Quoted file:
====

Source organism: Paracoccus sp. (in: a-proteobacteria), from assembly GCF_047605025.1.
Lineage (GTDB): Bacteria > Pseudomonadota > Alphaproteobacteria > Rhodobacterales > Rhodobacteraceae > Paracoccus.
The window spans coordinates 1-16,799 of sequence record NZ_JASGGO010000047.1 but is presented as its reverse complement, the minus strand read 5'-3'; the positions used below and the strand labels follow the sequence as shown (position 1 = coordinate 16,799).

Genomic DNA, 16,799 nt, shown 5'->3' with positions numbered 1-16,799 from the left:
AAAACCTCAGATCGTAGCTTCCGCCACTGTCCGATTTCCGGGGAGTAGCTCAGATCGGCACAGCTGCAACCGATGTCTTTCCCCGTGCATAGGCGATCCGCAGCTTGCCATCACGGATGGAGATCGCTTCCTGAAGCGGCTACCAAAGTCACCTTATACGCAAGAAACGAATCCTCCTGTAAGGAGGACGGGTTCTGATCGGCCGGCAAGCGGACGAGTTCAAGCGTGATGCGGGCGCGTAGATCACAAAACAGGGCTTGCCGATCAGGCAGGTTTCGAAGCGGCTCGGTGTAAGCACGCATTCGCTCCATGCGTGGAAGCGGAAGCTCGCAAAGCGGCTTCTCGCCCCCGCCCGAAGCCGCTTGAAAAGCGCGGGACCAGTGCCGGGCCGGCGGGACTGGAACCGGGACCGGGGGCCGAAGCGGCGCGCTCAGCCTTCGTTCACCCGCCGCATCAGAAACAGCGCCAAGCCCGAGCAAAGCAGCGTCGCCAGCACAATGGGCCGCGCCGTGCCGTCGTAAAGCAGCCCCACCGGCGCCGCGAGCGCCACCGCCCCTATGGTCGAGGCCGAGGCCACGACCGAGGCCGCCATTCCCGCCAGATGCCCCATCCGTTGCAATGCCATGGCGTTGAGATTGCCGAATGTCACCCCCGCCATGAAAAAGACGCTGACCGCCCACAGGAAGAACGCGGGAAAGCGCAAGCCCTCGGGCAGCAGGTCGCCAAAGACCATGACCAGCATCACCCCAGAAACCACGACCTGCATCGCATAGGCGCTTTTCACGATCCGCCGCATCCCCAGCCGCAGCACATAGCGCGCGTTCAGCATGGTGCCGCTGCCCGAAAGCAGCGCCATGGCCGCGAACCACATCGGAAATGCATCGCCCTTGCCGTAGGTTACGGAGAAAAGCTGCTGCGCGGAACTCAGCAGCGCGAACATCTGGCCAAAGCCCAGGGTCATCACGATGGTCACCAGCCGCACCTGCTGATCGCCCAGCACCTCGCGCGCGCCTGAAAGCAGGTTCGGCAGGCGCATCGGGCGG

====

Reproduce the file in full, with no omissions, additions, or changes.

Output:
Source organism: Paracoccus sp. (in: a-proteobacteria), from assembly GCF_047605025.1.
Lineage (GTDB): Bacteria > Pseudomonadota > Alphaproteobacteria > Rhodobacterales > Rhodobacteraceae > Paracoccus.
The window spans coordinates 1-16,799 of sequence record NZ_JASGGO010000047.1 but is presented as its reverse complement, the minus strand read 5'-3'; the positions used below and the strand labels follow the sequence as shown (position 1 = coordinate 16,799).

Genomic DNA, 16,799 nt, shown 5'->3' with positions numbered 1-16,799 from the left:
AAAACCTCAGATCGTAGCTTCCGCCACTGTCCGATTTCCGGGGAGTAGCTCAGATCGGCACAGCTGCAACCGATGTCTTTCCCCGTGCATAGGCGATCCGCAGCTTGCCATCACGGATGGAGATCGCTTCCTGAAGCGGCTACCAAAGTCACCTTATACGCAAGAAACGAATCCTCCTGTAAGGAGGACGGGTTCTGATCGGCCGGCAAGCGGACGAGTTCAAGCGTGATGCGGGCGCGTAGATCACAAAACAGGGCTTGCCGATCAGGCAGGTTTCGAAGCGGCTCGGTGTAAGCACGCATTCGCTCCATGCGTGGAAGCGGAAGCTCGCAAAGCGGCTTCTCGCCCCCGCCCGAAGCCGCTTGAAAAGCGCGGGACCAGTGCCGGGCCGGCGGGACTGGAACCGGGACCGGGGGCCGAAGCGGCGCGCTCAGCCTTCGTTCACCCGCCGCATCAGAAACAGCGCCAAGCCCGAGCAAAGCAGCGTCGCCAGCACAATGGGCCGCGCCGTGCCGTCGTAAAGCAGCCCCACCGGCGCCGCGAGCGCCACCGCCCCTATGGTCGAGGCCGAGGCCACGACCGAGGCCGCCATTCCCGCCAGATGCCCCATCCGTTGCAATGCCATGGCGTTGAGATTGCCGAATGTCACCCCCGCCATGAAAAAGACGCTGACCGCCCACAGGAAGAACGCGGGAAAGCGCAAGCCCTCGGGCAGCAGGTCGCCAAAGACCATGACCAGCATCACCCCAGAAACCACGACCTGCATCGCATAGGCGCTTTTCACGATCCGCCGCATCCCCAGCCGCAGCACATAGCGCGCGTTCAGCATGGTGCCGCTGCCCGAAAGCAGCGCCATGGCCGCGAACCACATCGGAAATGCATCGCCCTTGCCGTAGGTTACGGAGAAAAGCTGCTGCGCGGAACTCAGCAGCGCGAACATCTGGCCAAAGCCCAGGGTCATCACGATGGTCACCAGCCGCACCTGCTGATCGCCCAGCACCTCGCGCGCGCCTGAAAGCAGGTTCGGCAGGCGCATCGGGCGG